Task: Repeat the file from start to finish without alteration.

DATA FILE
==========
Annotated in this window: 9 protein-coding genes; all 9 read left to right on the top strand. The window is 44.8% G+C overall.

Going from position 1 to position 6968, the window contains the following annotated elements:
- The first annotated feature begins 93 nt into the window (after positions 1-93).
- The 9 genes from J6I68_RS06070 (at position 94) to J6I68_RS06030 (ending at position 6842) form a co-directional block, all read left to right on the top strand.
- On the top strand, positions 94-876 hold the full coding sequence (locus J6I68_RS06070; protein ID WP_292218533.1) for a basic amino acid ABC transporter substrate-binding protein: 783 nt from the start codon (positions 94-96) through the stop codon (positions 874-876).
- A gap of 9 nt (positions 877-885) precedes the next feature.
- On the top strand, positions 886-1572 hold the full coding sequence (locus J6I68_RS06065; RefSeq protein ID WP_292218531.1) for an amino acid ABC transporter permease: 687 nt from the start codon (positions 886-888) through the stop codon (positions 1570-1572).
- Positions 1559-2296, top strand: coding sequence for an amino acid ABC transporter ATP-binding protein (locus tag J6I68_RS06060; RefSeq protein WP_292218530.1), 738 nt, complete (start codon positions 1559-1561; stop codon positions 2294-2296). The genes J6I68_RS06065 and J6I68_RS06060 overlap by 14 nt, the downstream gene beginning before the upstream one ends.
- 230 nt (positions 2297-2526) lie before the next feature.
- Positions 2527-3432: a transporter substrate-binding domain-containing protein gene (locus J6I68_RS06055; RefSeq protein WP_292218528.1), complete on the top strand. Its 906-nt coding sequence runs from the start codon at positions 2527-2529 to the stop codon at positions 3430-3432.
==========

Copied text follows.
Annotated in this window: 9 protein-coding genes; all 9 read left to right on the top strand. The window is 44.8% G+C overall.

Going from position 1 to position 6968, the window contains the following annotated elements:
- The first annotated feature begins 93 nt into the window (after positions 1-93).
- The 9 genes from J6I68_RS06070 (at position 94) to J6I68_RS06030 (ending at position 6842) form a co-directional block, all read left to right on the top strand.
- On the top strand, positions 94-876 hold the full coding sequence (locus J6I68_RS06070; protein ID WP_292218533.1) for a basic amino acid ABC transporter substrate-binding protein: 783 nt from the start codon (positions 94-96) through the stop codon (positions 874-876).
- A gap of 9 nt (positions 877-885) precedes the next feature.
- On the top strand, positions 886-1572 hold the full coding sequence (locus J6I68_RS06065; RefSeq protein ID WP_292218531.1) for an amino acid ABC transporter permease: 687 nt from the start codon (positions 886-888) through the stop codon (positions 1570-1572).
- Positions 1559-2296, top strand: coding sequence for an amino acid ABC transporter ATP-binding protein (locus tag J6I68_RS06060; RefSeq protein WP_292218530.1), 738 nt, complete (start codon positions 1559-1561; stop codon positions 2294-2296). The genes J6I68_RS06065 and J6I68_RS06060 overlap by 14 nt, the downstream gene beginning before the upstream one ends.
- 230 nt (positions 2297-2526) lie before the next feature.
- Positions 2527-3432: a transporter substrate-binding domain-containing protein gene (locus J6I68_RS06055; RefSeq protein WP_292218528.1), complete on the top strand. Its 906-nt coding sequence runs from the start codon at positions 2527-2529 to the stop codon at positions 3430-3432.